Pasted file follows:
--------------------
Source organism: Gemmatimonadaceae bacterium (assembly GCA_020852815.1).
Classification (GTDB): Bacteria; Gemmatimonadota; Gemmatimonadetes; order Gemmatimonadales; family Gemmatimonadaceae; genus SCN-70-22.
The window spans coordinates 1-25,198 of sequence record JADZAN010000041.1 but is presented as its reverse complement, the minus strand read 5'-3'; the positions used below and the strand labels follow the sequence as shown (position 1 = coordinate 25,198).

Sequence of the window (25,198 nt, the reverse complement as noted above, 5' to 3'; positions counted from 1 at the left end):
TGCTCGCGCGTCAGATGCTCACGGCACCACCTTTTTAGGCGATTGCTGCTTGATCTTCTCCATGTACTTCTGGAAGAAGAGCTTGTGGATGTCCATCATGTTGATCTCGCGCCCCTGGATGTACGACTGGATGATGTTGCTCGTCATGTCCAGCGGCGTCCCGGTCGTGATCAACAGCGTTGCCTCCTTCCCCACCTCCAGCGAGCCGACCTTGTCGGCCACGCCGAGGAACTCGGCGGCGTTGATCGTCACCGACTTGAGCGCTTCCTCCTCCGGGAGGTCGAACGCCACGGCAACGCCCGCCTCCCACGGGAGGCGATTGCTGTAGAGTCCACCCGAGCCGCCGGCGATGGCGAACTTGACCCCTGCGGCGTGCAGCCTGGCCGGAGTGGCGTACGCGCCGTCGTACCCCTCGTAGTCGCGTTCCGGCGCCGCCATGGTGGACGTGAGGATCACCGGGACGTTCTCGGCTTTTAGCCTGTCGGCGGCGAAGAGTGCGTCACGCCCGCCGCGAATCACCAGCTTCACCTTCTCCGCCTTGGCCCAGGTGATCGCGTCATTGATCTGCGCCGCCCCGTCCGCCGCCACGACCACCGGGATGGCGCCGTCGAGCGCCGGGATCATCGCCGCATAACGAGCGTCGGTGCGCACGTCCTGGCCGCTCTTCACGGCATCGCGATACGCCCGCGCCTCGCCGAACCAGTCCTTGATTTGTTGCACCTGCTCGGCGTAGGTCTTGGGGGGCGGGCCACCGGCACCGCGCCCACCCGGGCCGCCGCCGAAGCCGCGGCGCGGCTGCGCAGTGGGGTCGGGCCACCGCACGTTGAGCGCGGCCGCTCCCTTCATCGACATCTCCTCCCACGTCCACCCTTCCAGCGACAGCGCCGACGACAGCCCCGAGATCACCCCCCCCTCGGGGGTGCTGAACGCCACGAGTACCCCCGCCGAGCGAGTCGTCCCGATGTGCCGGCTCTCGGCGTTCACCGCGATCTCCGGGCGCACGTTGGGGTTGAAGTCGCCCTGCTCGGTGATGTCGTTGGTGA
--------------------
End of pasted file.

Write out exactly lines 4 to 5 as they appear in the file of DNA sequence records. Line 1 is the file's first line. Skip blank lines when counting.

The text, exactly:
Sequence of the window (25,198 nt, the reverse complement as noted above, 5' to 3'; positions counted from 1 at the left end):
TGCTCGCGCGTCAGATGCTCACGGCACCACCTTTTTAGGCGATTGCTGCTTGATCTTCTCCATGTACTTCTGGAAGAAGAGCTTGTGGATGTCCATCATGTTGATCTCGCGCCCCTGGATGTACGACTGGATGATGTTGCTCGTCATGTCCAGCGGCGTCCCGGTCGTGATCAACAGCGTTGCCTCCTTCCCCACCTCCAGCGAGCCGACCTTGTCGGCCACGCCGAGGAACTCGGCGGCGTTGATCGTCACCGACTTGAGCGCTTCCTCCTCCGGGAGGTCGAACGCCACGGCAACGCCCGCCTCCCACGGGAGGCGATTGCTGTAGAGTCCACCCGAGCCGCCGGCGATGGCGAACTTGACCCCTGCGGCGTGCAGCCTGGCCGGAGTGGCGTACGCGCCGTCGTACCCCTCGTAGTCGCGTTCCGGCGCCGCCATGGTGGACGTGAGGATCACCGGGACGTTCTCGGCTTTTAGCCTGTCGGCGGCGAAGAGTGCGTCACGCCCGCCGCGAATCACCAGCTTCACCTTCTCCGCCTTGGCCCAGGTGATCGCGTCATTGATCTGCGCCGCCCCGTCCGCCGCCACGACCACCGGGATGGCGCCGTCGAGCGCCGGGATCATCGCCGCATAACGAGCGTCGGTGCGCACGTCCTGGCCGCTCTTCACGGCATCGCGATACGCCCGCGCCTCGCCGAACCAGTCCTTGATTTGTTGCACCTGCTCGGCGTAGGTCTTGGGGGGCGGGCCACCGGCACCGCGCCCACCCGGGCCGCCGCCGAAGCCGCGGCGCGGCTGCGCAGTGGGGTCGGGCCACCGCACGTTGAGCGCGGCCGCTCCCTTCATCGACATCTCCTCCCACGTCCACCCTTCCAGCGACAGCGCCGACGACAGCCCCGAGATCACCCCCCCCTCGGGGGTGCTGAACGCCACGAGTACCCCCGCCGAGCGAGTCGTCCCGATGTGCCGGCTCTCGGCGTTCACCGCGATCTCCGGGCGCACGTTGGGGTTGAAGTCGCCCTGCTCGGTGATGTCGTTGGTGA